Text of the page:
An evaluation of a pilot community-based, interdisciplinary, primary health care teaching programme for health sciences students

Master Thesis


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University of Cape Town

The focus of this research is an evaluation of a pilot community-based interdisciplinary, primary health care teaching programme for health sciences students, at the University of Cape Town. The pilot programme was located in the Neighbourhood Old Age Homes project (NOAH) in Woodstock, Cape Town. The research took place in 1997, the year of implementation of the programme. The evaluation focused on the perceptions and experiences of the staff and students who participated in the programme. Dietetic, medical, occupational therapy and physiotherapy students participated in the programme. The staff who planned and implemented the programme were interdisciplinary, representing all the above professions, including nursing and social work. The research attempted to gain an understanding of the contextual, curriculum and organisational conditions necessary for effective interdisciplinary education, as experienced by students and staff. The study was contextualised within the changes taking place in higher education, the provision of health care services and health professional education in South Africa. The Woodstock Interdisciplinary Programme was contextualised within a review of interdisciplinary education internationally and locally. Discursive shifts within traditional and changing health professional education were analysed. This led to an exploration of discourse and role theory in relation to changing learner and educator roles and changing power relationships. The research was conducted within a qualitative research paradigm. The main methodology was case study research and the form of evaluation was illuminative evaluation. Four semi-structured focus group interviews with 15 students and semi-structured in-depth individual interviews with ail six participating staff were used to collect the core data. Since the researcher was a member of the planning and implementing staff, participant observation was also used as a method of gathering data. The data from the focus group interviews and individual interviews was coded, categorised and analysed. This constituted a rich core of information for the study. Course evaluation forms, comprising mostly closed-ended questions, completed by 38 of the 41 medical students, were used in the analysis phase as a form of triangulation to increase the reliability of the results. The research explored questions in relation to kinds of learnings gained; the students’ and staffs’ experiences of interdisciplinary learning; the conditions perceived as facilitating or hindering learning; the attitudes towards their own role and those of other health professionals and how students viewed the hierarchy within the health team. The findings supported the literature in that interdisciplinary education can be effective in a community-based setting using problem-based or orientated learning, but limitations may arise related to contextual, organisational and curricular factors. Students learnt about each other's roles and different approaches to health care. They all felt there was insufficient time to learn enough about each other and that they needed to learn and work together on a regular basis. The findings illuminated the need to pay more attention to the disjunction that results from shifting discourses and associated shifts in learner roles, new professional identities and changing power relationships. The thesis ends with recommendations for curriculum development and suggestions for further research.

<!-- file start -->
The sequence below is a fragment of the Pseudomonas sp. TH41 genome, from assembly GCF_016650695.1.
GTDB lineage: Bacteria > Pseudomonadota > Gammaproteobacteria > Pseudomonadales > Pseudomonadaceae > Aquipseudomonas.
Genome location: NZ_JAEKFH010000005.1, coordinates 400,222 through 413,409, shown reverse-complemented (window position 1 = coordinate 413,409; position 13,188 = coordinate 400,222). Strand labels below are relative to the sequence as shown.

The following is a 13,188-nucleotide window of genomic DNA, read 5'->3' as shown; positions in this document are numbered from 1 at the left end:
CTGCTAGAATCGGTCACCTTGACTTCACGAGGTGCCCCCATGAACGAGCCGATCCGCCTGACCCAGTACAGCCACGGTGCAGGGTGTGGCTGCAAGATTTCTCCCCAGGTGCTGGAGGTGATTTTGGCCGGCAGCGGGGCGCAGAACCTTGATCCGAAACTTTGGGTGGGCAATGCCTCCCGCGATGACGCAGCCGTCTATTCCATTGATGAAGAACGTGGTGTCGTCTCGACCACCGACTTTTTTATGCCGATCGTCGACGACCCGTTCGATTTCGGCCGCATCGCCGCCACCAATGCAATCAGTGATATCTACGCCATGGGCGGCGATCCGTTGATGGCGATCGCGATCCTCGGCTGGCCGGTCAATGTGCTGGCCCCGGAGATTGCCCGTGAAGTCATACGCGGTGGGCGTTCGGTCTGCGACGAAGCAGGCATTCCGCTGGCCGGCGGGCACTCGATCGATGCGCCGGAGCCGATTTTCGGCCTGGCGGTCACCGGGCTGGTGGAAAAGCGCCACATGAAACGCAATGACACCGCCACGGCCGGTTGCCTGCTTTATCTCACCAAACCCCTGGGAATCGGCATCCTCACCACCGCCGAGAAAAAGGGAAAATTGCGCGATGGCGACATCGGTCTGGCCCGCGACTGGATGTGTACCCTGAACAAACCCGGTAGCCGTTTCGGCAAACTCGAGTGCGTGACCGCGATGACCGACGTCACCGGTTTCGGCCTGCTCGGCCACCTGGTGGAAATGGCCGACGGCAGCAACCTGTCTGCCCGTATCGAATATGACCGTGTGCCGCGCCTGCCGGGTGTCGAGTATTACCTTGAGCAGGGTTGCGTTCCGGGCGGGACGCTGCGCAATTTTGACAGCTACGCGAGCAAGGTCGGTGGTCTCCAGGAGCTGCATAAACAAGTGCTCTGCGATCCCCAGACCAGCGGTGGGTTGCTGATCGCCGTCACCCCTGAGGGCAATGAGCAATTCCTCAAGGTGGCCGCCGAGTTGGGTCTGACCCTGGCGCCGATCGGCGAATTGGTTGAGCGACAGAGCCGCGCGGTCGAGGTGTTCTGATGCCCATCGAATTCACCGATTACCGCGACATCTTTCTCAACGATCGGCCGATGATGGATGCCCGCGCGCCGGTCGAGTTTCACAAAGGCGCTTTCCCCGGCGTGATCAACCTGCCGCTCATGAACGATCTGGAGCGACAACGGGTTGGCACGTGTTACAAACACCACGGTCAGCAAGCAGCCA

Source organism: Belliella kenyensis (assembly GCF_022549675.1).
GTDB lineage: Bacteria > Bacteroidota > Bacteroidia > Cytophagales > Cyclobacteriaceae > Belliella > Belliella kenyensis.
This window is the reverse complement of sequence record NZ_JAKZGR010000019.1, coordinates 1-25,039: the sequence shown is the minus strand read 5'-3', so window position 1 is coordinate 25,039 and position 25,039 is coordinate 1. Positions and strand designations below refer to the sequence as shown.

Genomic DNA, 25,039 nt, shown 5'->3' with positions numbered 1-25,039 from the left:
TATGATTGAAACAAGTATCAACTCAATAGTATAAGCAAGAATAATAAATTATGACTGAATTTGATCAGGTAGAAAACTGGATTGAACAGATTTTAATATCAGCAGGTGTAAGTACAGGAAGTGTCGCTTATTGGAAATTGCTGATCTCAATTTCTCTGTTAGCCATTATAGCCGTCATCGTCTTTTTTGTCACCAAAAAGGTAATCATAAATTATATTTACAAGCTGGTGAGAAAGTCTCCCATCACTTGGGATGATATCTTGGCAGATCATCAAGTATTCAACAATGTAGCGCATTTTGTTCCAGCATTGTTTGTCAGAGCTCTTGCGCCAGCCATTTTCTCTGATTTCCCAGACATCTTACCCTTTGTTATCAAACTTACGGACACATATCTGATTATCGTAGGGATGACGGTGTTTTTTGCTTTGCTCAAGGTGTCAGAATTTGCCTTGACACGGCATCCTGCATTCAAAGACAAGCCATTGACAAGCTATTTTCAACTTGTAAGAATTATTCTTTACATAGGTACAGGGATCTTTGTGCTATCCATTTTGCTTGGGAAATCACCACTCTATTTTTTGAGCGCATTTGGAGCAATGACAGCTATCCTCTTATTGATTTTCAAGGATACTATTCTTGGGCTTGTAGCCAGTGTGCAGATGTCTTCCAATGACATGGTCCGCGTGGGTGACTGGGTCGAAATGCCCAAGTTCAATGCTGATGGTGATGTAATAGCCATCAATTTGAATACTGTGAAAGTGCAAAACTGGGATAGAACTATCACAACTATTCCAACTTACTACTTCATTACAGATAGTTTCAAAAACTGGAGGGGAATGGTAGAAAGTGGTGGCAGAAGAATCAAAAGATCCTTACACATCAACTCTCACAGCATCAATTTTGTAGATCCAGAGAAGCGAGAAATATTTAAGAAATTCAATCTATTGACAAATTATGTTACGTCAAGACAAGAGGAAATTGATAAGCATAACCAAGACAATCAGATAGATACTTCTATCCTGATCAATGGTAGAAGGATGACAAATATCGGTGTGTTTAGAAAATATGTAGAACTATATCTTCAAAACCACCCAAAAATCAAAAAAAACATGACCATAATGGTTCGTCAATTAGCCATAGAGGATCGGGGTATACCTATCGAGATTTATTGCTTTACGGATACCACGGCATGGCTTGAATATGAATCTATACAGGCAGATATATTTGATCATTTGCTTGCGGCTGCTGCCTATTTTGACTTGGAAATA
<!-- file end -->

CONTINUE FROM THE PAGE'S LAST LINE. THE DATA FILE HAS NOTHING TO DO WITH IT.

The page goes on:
Includes bibliographical references.